Bartolo da San Gimignano

Bartolo da San Gimignano (1228 – 12 December 1300) - born Bartolo Buonpedoni - was an Italian Roman Catholic priest and a professed member from the Third Order of Saint Francis.[1] Bartolo was born to nobles near Siena and fled home to become a priest to escape his father's wrath. He tended to poor people in the streets and used his income to provide alms to them and to alleviate their suffering while himself contracting a disease from working with the poor and succumbing to that same disease as a result.[2][3]


Bartolo da San Gimignano

Priest
Born1228
San Gimignano, Siena, Republic of Siena
Died12 December 1300 (aged 72)
San Gimignano, Siena, Republic of Siena
Venerated inRoman Catholic Church
Beatified27 April 1910, Saint Peter's Basilica, Kingdom of Italy by Pope Pius X
Feast12 December
AttributesFranciscan habit
PatronageSan Gimignano

His beatification received approval from Pope Pius X on 27 April 1910.

LifeEdit

Bartolo Buonpedoni was born in 1228 in San Gimignano - near Siena - as the last descendant from the noble house of the counts of Mucchio to Giovanni Buonpedoni and Giuntina. For two decades his childless mother begged God to give her a son and invoked the intercession of Saint Peter who appeared to her in a dream assuring her that she would soon have a son.[1][3]

In his adolescence he felt called to become a priest despite the fact that his vain and proud father preferred that Bartolo instead become a knight and that he wed in order to continue the noble line. But his father became infuriated with Bartolo's inner desire and used all available means to break his son's resolve in a move that soon prompted Bartolo to flee his father's wrath and seek refuge with the Order of Saint Benedict at their convent of San Vito in Pisa.[1] It was in that place that - as a secular worker - he worked in their infirmaries. The superiors there soon saw his eminent virtues and decided to offer him the habit and a place in their convent. But one night he had a vision in which Jesus Christ - with a scourge in His hand - said to him: "Bartolo, not in this habit are you to attain the celestial crown; it is to be through suffering and wounds, and in the garb of penance".[2][3]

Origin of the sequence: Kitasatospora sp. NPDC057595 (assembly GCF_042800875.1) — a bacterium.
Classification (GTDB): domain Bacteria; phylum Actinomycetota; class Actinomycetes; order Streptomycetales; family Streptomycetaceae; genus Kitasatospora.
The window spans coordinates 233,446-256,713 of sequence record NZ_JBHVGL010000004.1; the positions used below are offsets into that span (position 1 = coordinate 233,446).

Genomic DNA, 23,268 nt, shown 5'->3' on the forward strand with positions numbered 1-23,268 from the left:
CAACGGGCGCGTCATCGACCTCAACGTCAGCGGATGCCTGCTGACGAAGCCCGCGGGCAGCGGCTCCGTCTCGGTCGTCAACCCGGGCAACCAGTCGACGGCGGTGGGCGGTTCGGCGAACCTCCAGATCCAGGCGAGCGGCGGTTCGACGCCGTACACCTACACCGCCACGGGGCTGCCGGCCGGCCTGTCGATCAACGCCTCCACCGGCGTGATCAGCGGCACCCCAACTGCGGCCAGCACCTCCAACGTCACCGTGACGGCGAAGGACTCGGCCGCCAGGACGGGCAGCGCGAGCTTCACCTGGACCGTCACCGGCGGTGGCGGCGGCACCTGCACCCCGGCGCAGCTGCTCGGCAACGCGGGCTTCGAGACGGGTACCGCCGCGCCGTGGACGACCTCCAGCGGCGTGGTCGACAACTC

Bartolo instead requested admission into the Third Order of Saint Francis and decided to pursue his path to the priesthood where the Bishop of Volterra later ordained him as such. He then became an assistant priest at Picciola and twelve years later was made the pastor of another town not too far away where he aided the ill and the poor.[1][3] One night he met a poor traveler and invited him to spend the night and at midnight heard a voice: "Bartolo, you have given hospitality to Jesus Christ!" He rushed back to the room where the traveler was lodging and found that he had vanished.

Around 1280 he contracted leprosy and resigned all of his parochial duties as a result while withdrawing to a leper hospital near his hometown of San Gimignano where he would spend the remainder of his life.[2] In the hospital he celebrated frequent Mass for the patients.

One week before his death he had a vision in which Jesus Christ came to him and told him that he would soon die. He died from the disease on 12 December 1300 and his remains were interred in the church of Saint Augustine in San Gimignano.[1] After his death a maid who tended to him before he died knelt before his open casket and wept. It was said that one hand of the dead priest reached for hers and clasped it for five hours to comfort her.[2] Benedetto da Majano designed his tomb.[3]

BeatificationEdit

The beatification process received papal approval from Pope Pius X on 27 April 1910 after his popular local 'cultus' - otherwise known as enduring veneration - was confirmed.

ReferencesEdit

  1. ^ a b c d e "Bartolo of San Gimignano". Roman Catholic Saints. Retrieved 22 September 2016.
  2. ^ a b c d "Bl. Bartolo (Bartholomew) of San Gimignano". Catholic Online. Retrieved 22 September 2016.
  3. ^ a b c d e "Blessed Bartolo Buonpedoni from San Gimignano". Santi e Beati. Retrieved 22 September 2016.

External linksEdit